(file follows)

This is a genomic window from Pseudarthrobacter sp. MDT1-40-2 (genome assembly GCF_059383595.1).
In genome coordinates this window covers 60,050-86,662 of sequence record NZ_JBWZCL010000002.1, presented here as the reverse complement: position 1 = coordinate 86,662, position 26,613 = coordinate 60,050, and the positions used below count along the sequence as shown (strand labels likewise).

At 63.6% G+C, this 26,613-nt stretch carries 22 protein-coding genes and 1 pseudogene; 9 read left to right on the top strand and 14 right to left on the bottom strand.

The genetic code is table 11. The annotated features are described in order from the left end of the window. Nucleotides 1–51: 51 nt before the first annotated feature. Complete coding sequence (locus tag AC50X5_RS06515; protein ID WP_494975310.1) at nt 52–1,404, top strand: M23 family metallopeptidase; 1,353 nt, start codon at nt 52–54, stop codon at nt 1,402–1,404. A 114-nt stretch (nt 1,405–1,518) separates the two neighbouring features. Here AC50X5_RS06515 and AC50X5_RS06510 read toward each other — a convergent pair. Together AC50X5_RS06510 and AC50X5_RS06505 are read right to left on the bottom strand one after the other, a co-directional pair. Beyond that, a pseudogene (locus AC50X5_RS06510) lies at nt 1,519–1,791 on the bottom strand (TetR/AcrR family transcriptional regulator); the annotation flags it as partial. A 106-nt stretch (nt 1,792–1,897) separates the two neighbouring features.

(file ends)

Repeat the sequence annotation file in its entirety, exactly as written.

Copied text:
This is a genomic window from Pseudarthrobacter sp. MDT1-40-2 (genome assembly GCF_059383595.1).
In genome coordinates this window covers 60,050-86,662 of sequence record NZ_JBWZCL010000002.1, presented here as the reverse complement: position 1 = coordinate 86,662, position 26,613 = coordinate 60,050, and the positions used below count along the sequence as shown (strand labels likewise).

At 63.6% G+C, this 26,613-nt stretch carries 22 protein-coding genes and 1 pseudogene; 9 read left to right on the top strand and 14 right to left on the bottom strand.

The genetic code is table 11. The annotated features are described in order from the left end of the window. Nucleotides 1–51: 51 nt before the first annotated feature. Complete coding sequence (locus tag AC50X5_RS06515; protein ID WP_494975310.1) at nt 52–1,404, top strand: M23 family metallopeptidase; 1,353 nt, start codon at nt 52–54, stop codon at nt 1,402–1,404. A 114-nt stretch (nt 1,405–1,518) separates the two neighbouring features. Here AC50X5_RS06515 and AC50X5_RS06510 read toward each other — a convergent pair. Together AC50X5_RS06510 and AC50X5_RS06505 are read right to left on the bottom strand one after the other, a co-directional pair. Beyond that, a pseudogene (locus AC50X5_RS06510) lies at nt 1,519–1,791 on the bottom strand (TetR/AcrR family transcriptional regulator); the annotation flags it as partial. A 106-nt stretch (nt 1,792–1,897) separates the two neighbouring features.